Aaliyah on the Road


a poem by

Dick Holmes

ISBN: 978-1-59948-582-9, 89 pages, $12, Pure Heart Press



Aaliyah on the Road completes a trilogy. The first two volumes, Flowers Grow Wild and Full Moon Story Night, anthologize narrative poems by a group of imagined characters who meet every full moon night to share their works with each other.

This third volume presents a single poem intermingling the musings and stories of the group’s central character, Aaliyah, as she travels from the East Coast to the Texas Hill Country.

About the Author

Dick Holmes was born in Kansas near a wheatfield and a crow,” goes a line in an autobiographical poem by Dick Holmes. For the past many years, he has lived in South Carolina, where he continues to enjoy the interaction between verbal and nonverbal experience in his poetry writing practice. For him, as for the character Aaliyah in this book, poetry is the fruit of a natural unfoldment beginning with a seed that receptive listening plants in the heart. He is also the author of three other poetry books published by Pure Heart Press—Recipes for Gratitude, Flowers Grow Wild, and Full Moon Story Night. He can be contacted at chardiho@gmail.com.

This morning on Earth, a creature
against all odds able to amble
from place to place, I feel my tongue
flapping away like a blue heron
for some destination beyond reason.

Cause and effect make
a good team for upholding duality,
but outside the mental
contract they’ve made,
binding words, things, and events,
what truth do they embody?

Today is beautiful and true.
That’s why it’s
beautiful and true.


“Lightening up!” I think I hear
a voice cry out in the noisy coffee bar
I’ve just stepped into.

A cry that gets me looking around
to see if I can link it to the crier.

I decide it must have come from
the nimble-fingered barista down the line
making all the specialty drinks.

Must be an expression of his ecstasy
from the intensely focused work
he’s doing, I think.

No time for him now to get bogged down
in the dark and heavy matters of life.

Then, “Is this the Lightning?” I hear
a customer come up to him and ask,
pointing to one of the drinks he’s
set out on the bar to be picked up.

Ah, such is the lightening lightning
pleasure of language setting you up for
a crossover drive right by you to the rim. ◊

Nothing says it quite
so well as Tao’s
Uncarved Block,
but a well is only as deep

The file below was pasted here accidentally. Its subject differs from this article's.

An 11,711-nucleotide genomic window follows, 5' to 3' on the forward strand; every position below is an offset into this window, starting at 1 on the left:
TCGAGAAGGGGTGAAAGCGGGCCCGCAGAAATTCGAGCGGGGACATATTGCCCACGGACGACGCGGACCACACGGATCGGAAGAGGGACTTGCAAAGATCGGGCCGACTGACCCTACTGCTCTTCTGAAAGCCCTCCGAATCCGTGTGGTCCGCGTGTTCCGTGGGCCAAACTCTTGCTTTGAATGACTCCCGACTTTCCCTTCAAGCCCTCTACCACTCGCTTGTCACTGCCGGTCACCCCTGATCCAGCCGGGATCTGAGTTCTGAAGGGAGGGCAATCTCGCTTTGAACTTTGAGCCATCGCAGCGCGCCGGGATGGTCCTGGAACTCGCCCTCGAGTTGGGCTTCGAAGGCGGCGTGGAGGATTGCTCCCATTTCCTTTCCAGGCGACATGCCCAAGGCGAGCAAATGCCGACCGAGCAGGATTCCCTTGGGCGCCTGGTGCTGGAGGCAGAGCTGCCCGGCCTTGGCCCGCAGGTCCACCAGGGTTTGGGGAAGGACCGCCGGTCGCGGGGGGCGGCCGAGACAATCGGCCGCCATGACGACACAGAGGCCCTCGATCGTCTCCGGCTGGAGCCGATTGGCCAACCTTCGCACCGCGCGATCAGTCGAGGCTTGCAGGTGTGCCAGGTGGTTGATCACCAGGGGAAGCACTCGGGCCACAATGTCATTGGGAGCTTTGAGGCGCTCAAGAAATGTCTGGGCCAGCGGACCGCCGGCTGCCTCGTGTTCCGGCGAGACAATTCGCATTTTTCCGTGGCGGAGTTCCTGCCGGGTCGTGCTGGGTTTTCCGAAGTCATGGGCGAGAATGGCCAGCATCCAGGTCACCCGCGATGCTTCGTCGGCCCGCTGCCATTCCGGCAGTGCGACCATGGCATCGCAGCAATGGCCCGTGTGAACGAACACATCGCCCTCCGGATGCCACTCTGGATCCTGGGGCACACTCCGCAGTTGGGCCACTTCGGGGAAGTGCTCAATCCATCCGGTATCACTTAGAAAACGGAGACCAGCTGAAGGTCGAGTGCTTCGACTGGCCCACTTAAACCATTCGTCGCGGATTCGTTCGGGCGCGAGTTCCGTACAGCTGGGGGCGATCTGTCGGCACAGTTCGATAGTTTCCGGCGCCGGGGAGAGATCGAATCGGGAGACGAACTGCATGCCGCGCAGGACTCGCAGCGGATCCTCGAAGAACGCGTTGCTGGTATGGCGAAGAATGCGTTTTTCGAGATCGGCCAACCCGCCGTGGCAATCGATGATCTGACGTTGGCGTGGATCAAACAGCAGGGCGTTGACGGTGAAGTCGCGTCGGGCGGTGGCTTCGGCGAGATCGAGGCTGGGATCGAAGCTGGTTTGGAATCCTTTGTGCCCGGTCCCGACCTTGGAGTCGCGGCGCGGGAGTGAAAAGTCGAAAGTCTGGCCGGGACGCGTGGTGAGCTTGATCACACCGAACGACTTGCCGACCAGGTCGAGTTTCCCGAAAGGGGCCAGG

as it’s dug.

Looking up
words you want to get
to know well is
one way to uncarve
a carved block.

The salad walks
from place to place,
exploring the possibility
of growing even after harvest.
A taste here, another there
tossed into the bowl.

Wild Will

“I wonder where your
surname came from, Will.
I could research that,
but I’d rather go
straight to the horse’s mouth
about it. Can you tell me?”

“Hmm. I’d never thought of
myself as a horse, but . . .”

“‘My kingdom for a horse!’”

“Well, since you’ve studied me
enough to quote old King Lear,
I’ll give you a few leads
on the subject of my surname.
But if you really want to know
I suggest you go
from my mouth to the Internet
or library. As you’ve probably
discerned, I’m not
that much into names.
After all, what’s in a—”

“‘name?’ Yes, Will, but I’d
love to get your intuitive take
on your name, even if it’s
just from your imagination. I mean,
your imagination, let’s
face it, is at least equal to
whatever scholarship can
come up with.”

“Ah, I see. Well then,
of course, there’s
the obvious shake to it,
and the obvious spear.
And there’s the ambiguity
in that: on one hand,
shake spear to intimidate an enemy
or to inspirit a pep rally,
and on the other,
shake spear as in
trembling before the enemy.”

“Which is it, then?”

“For me, it’s not either/or
but both. And neither, too.
Long gone now, I’m more
shakes pear than shake spear.
I’m a ghostly gust that
shakes loose ripe pears
from limbs too high or far out
for children to reach.

“‘Ripeness is all,’ eh, Will?”

“Indeed.” ◊

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